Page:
Design Element - Line

The design element - line - is usually thought of as a path or marks left by moving points.  People often describe them with words that suggest qualities of motion: active or passive, calm or jerky, flowing or still.


Artists remember these qualities when they create art.  They plan their use of straight or curved marks, thick or thin marks.  They know that qualities of marks such as dark or light, continuous or broken, can communicate ideas and feelings.

drawing line

Artists see and think about their traces in other ways.  They can be contours or edges of shapes and forms.  The contours may be geometric - precise and regular.  They may be organic and irregular - like forms seen in nature.  In two-dimensional (2-D) art, an artist's traces can create the illusion of shadows, textures or forms-in space.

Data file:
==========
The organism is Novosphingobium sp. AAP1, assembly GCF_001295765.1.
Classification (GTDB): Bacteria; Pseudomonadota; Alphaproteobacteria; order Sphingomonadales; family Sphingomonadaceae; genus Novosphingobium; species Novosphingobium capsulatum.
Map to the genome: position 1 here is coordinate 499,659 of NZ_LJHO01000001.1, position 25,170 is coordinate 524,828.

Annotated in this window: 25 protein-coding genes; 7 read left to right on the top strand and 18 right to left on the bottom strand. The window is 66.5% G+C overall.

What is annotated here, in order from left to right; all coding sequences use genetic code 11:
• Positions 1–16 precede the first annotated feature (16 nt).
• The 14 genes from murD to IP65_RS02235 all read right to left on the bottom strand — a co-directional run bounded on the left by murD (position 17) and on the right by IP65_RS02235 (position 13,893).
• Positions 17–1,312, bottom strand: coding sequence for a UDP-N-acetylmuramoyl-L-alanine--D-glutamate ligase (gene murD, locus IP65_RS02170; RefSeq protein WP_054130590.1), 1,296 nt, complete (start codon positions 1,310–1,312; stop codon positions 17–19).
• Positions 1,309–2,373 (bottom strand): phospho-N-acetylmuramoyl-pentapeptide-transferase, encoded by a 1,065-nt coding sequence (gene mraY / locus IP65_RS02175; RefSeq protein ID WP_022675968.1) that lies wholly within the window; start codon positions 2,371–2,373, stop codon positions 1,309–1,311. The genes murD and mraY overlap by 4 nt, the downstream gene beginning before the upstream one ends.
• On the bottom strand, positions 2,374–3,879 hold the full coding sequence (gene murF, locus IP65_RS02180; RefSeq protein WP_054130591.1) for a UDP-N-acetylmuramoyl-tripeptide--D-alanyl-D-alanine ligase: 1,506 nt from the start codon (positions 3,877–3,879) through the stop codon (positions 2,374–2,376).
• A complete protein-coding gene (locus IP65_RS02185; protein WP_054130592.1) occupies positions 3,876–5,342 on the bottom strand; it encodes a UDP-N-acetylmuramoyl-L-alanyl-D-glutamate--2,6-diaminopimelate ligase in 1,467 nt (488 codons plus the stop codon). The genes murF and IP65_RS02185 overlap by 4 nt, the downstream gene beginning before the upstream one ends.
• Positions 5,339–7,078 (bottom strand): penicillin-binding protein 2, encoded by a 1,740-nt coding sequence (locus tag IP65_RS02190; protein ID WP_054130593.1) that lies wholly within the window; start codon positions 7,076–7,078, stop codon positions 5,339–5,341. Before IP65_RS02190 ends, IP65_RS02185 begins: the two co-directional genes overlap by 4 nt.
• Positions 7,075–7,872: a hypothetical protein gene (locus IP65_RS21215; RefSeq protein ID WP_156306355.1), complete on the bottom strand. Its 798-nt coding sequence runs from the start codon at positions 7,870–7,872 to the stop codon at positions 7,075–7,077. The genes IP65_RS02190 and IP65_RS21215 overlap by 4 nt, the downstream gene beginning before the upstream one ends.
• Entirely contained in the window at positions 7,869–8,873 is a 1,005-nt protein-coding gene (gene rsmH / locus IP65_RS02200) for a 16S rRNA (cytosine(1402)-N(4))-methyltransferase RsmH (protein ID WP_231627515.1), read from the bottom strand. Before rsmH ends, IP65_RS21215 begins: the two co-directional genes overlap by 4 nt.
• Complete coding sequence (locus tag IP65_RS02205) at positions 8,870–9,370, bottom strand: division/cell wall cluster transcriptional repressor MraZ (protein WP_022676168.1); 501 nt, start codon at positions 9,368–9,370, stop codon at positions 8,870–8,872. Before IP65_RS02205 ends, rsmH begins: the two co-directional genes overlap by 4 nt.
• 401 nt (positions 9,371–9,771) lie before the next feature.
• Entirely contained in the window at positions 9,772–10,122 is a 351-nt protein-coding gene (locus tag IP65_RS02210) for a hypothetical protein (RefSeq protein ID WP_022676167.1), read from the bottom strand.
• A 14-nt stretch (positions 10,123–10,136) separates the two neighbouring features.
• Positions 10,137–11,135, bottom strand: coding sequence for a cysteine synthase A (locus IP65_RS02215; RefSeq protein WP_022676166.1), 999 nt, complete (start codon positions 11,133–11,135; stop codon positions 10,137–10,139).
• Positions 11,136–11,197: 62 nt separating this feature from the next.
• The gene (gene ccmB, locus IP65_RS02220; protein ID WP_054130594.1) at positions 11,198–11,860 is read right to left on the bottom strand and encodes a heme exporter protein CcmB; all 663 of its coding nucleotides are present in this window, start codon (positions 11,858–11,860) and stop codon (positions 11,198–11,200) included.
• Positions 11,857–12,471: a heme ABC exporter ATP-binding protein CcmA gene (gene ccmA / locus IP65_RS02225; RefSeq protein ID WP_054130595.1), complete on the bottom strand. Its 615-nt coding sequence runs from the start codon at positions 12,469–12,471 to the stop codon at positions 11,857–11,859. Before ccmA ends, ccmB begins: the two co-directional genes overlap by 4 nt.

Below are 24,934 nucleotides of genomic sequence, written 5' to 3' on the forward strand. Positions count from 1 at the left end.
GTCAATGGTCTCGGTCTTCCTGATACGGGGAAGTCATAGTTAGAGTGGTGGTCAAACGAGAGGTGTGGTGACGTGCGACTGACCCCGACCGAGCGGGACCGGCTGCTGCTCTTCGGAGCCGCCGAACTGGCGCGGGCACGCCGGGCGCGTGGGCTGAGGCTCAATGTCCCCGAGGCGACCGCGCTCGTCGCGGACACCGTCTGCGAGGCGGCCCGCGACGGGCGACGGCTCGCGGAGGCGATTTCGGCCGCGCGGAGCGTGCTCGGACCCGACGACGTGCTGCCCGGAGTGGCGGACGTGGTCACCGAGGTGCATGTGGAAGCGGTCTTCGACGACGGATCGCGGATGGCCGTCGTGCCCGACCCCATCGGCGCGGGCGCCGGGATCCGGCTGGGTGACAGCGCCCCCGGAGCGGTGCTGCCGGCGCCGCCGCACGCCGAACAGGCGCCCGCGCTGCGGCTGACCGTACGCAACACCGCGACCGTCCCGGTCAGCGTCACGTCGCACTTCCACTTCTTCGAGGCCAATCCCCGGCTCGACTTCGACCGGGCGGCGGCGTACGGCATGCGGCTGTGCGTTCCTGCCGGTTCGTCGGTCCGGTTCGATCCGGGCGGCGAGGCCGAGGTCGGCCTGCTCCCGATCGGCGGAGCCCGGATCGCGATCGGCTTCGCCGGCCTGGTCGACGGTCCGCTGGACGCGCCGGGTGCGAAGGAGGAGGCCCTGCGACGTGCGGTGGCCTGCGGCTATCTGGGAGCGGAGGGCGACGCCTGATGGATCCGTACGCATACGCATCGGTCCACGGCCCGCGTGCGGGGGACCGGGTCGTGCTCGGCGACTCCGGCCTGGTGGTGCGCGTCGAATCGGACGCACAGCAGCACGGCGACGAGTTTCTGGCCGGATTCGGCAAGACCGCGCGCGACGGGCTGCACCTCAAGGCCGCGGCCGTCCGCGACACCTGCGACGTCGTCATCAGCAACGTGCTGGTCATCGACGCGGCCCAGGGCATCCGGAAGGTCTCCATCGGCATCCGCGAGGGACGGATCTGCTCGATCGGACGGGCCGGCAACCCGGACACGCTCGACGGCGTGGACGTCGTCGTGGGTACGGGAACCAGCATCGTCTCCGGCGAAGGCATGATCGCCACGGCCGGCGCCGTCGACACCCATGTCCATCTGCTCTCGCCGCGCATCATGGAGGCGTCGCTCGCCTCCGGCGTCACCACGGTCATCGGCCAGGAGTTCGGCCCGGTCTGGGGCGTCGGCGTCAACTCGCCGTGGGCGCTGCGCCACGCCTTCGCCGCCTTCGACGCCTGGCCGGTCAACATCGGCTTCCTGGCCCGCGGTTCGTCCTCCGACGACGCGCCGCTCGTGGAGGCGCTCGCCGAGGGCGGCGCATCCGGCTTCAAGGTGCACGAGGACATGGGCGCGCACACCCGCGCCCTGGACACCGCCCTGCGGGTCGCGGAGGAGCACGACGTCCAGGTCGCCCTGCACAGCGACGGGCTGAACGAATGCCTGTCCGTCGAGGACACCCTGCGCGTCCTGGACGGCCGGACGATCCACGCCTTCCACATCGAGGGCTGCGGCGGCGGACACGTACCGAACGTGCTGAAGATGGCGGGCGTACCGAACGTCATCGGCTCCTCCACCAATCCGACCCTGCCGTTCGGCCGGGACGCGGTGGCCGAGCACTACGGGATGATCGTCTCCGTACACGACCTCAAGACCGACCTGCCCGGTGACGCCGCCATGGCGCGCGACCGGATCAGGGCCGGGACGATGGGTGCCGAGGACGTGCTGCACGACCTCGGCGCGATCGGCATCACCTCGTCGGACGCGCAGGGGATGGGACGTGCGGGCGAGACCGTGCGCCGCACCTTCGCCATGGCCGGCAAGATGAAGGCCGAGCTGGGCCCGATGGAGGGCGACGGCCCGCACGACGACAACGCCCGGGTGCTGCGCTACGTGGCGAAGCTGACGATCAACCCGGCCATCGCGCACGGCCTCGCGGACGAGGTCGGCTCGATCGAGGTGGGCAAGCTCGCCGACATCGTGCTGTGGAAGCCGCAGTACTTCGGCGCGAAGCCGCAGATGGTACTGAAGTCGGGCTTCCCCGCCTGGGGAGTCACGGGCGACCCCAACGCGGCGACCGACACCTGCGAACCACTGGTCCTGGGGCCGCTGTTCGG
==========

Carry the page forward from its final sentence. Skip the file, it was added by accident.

implied line

Implied, they can suggest motion or organize an artwork.  Thus, they are not actually seen, but they can seem to be present in the way edges of shapes are aligned.  In architecture, sculpture and other three-dimensional (3-D) forms, they can actually twist, turn and move up or down in space.

People enjoy qualities of marks in the art of caligraphy - beautiful handwriting.  Most people also enjoy caricatures.  In a caricature, an artist may use just a few gestural marks to capture the personality of a person or situation.

design elements & principles home